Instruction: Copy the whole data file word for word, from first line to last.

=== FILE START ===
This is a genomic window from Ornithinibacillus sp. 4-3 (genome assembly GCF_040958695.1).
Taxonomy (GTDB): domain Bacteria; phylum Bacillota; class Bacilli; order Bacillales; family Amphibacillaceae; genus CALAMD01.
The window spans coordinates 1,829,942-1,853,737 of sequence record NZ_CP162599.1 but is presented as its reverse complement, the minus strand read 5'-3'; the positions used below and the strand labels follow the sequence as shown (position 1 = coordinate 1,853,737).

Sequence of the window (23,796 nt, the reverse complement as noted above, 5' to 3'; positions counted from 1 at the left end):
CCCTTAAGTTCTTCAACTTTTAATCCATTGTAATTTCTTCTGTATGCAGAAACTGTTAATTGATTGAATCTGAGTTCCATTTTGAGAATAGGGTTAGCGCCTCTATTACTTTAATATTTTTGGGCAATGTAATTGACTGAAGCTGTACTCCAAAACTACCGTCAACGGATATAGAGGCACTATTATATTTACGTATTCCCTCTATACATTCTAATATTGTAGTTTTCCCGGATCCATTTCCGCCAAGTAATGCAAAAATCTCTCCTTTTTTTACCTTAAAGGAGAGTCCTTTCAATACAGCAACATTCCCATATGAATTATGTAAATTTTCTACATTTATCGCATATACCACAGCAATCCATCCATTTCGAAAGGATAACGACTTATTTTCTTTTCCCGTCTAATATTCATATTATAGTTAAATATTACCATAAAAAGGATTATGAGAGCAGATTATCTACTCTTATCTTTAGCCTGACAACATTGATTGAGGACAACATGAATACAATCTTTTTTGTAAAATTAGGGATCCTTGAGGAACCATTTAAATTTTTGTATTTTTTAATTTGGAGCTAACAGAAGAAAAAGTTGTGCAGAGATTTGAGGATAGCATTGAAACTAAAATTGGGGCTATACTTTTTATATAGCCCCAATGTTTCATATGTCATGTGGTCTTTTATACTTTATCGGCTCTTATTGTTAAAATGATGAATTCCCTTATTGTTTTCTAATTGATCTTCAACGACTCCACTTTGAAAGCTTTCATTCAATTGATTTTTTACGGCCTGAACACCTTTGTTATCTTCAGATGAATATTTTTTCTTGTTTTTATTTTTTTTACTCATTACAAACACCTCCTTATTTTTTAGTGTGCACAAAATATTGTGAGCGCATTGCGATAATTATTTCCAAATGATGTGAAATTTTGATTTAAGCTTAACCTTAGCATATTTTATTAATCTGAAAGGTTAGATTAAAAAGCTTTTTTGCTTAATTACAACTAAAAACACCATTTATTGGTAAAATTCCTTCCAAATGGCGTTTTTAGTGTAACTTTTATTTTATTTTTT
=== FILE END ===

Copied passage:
This is a genomic window from Ornithinibacillus sp. 4-3 (genome assembly GCF_040958695.1).
Taxonomy (GTDB): domain Bacteria; phylum Bacillota; class Bacilli; order Bacillales; family Amphibacillaceae; genus CALAMD01.
The window spans coordinates 1,829,942-1,853,737 of sequence record NZ_CP162599.1 but is presented as its reverse complement, the minus strand read 5'-3'; the positions used below and the strand labels follow the sequence as shown (position 1 = coordinate 1,853,737).

Sequence of the window (23,796 nt, the reverse complement as noted above, 5' to 3'; positions counted from 1 at the left end):
CCCTTAAGTTCTTCAACTTTTAATCCATTGTAATTTCTTCTGTATGCAGAAACTGTTAATTGATTGAATCTGAGTTCCATTTTGAGAATAGGGTTAGCGCCTCTATTACTTTAATATTTTTGGGCAATGTAATTGACTGAAGCTGTACTCCAAAACTACCGTCAACGGATATAGAGGCACTATTATATTTACGTATTCCCTCTATACATTCTAATATTGTAGTTTTCCCGGATCCATTTCCGCCAAGTAATGCAAAAATCTCTCCTTTTTTTACCTTAAAGGAGAGTCCTTTCAATACAGCAACATTCCCATATGAATTATGTAAATTTTCTACATTTATCGCATATACCACAGCAATCCATCCATTTCGAAAGGATAACGACTTATTTTCTTTTCCCGTCTAATATTCATATTATAGTTAAATATTACCATAAAAAGGATTATGAGAGCAGATTATCTACTCTTATCTTTAGCCTGACAACATTGATTGAGGACAACATGAATACAATCTTTTTTGTAAAATTAGGGATCCTTGAGGAACCATTTAAATTTTTGTATTTTTTAATTTGGAGCTAACAGAAGAAAAAGTTGTGCAGAGATTTGAGGATAGCATTGAAACTAAAATTGGGGCTATACTTTTTATATAGCCCCAATGTTTCATATGTCATGTGGTCTTTTATACTTTATCGGCTCTTATTGTTAAAATGATGAATTCCCTTATTGTTTTCTAATTGATCTTCAACGACTCCACTTTGAAAGCTTTCATTCAATTGATTTTTTACGGCCTGAACACCTTTGTTATCTTCAGATGAATATTTTTTCTTGTTTTTATTTTTTTTACTCATTACAAACACCTCCTTATTTTTTAGTGTGCACAAAATATTGTGAGCGCATTGCGATAATTATTTCCAAATGATGTGAAATTTTGATTTAAGCTTAACCTTAGCATATTTTATTAATCTGAAAGGTTAGATTAAAAAGCTTTTTTGCTTAATTACAACTAAAAACACCATTTATTGGTAAAATTCCTTCCAAATGGCGTTTTTAGTGTAACTTTTATTTTATTTTTT